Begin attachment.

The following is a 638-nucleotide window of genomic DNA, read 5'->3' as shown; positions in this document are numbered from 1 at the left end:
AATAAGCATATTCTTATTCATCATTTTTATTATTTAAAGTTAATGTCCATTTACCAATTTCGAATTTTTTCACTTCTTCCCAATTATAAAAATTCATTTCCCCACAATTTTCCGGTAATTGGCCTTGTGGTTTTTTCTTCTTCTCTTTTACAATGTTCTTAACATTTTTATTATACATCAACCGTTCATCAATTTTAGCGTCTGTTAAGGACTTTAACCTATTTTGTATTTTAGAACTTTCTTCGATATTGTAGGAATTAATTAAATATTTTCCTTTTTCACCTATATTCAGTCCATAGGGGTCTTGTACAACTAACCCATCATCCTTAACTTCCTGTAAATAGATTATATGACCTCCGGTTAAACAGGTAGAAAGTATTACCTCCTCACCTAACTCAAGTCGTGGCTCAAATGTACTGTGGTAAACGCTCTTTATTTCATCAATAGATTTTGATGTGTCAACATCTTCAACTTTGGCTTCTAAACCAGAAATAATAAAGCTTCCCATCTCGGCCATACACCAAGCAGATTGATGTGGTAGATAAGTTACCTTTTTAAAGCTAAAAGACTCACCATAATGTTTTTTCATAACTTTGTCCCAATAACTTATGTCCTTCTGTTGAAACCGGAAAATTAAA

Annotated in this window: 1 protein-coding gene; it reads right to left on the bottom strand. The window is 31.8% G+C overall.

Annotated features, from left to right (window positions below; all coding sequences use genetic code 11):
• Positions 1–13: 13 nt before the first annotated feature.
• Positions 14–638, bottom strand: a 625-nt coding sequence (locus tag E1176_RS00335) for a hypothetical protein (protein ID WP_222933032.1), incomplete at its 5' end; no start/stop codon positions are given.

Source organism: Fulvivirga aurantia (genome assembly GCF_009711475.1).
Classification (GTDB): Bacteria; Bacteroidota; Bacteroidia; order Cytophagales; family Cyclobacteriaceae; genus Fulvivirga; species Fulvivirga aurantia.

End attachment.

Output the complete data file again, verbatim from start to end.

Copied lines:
The following is a 638-nucleotide window of genomic DNA, read 5'->3' as shown; positions in this document are numbered from 1 at the left end:
AATAAGCATATTCTTATTCATCATTTTTATTATTTAAAGTTAATGTCCATTTACCAATTTCGAATTTTTTCACTTCTTCCCAATTATAAAAATTCATTTCCCCACAATTTTCCGGTAATTGGCCTTGTGGTTTTTTCTTCTTCTCTTTTACAATGTTCTTAACATTTTTATTATACATCAACCGTTCATCAATTTTAGCGTCTGTTAAGGACTTTAACCTATTTTGTATTTTAGAACTTTCTTCGATATTGTAGGAATTAATTAAATATTTTCCTTTTTCACCTATATTCAGTCCATAGGGGTCTTGTACAACTAACCCATCATCCTTAACTTCCTGTAAATAGATTATATGACCTCCGGTTAAACAGGTAGAAAGTATTACCTCCTCACCTAACTCAAGTCGTGGCTCAAATGTACTGTGGTAAACGCTCTTTATTTCATCAATAGATTTTGATGTGTCAACATCTTCAACTTTGGCTTCTAAACCAGAAATAATAAAGCTTCCCATCTCGGCCATACACCAAGCAGATTGATGTGGTAGATAAGTTACCTTTTTAAAGCTAAAAGACTCACCATAATGTTTTTTCATAACTTTGTCCCAATAACTTATGTCCTTCTGTTGAAACCGGAAAATTAAA

Annotated in this window: 1 protein-coding gene; it reads right to left on the bottom strand. The window is 31.8% G+C overall.

Annotated features, from left to right (window positions below; all coding sequences use genetic code 11):
• Positions 1–13: 13 nt before the first annotated feature.
• Positions 14–638, bottom strand: a 625-nt coding sequence (locus tag E1176_RS00335) for a hypothetical protein (protein ID WP_222933032.1), incomplete at its 5' end; no start/stop codon positions are given.

Source organism: Fulvivirga aurantia (genome assembly GCF_009711475.1).
Classification (GTDB): Bacteria; Bacteroidota; Bacteroidia; order Cytophagales; family Cyclobacteriaceae; genus Fulvivirga; species Fulvivirga aurantia.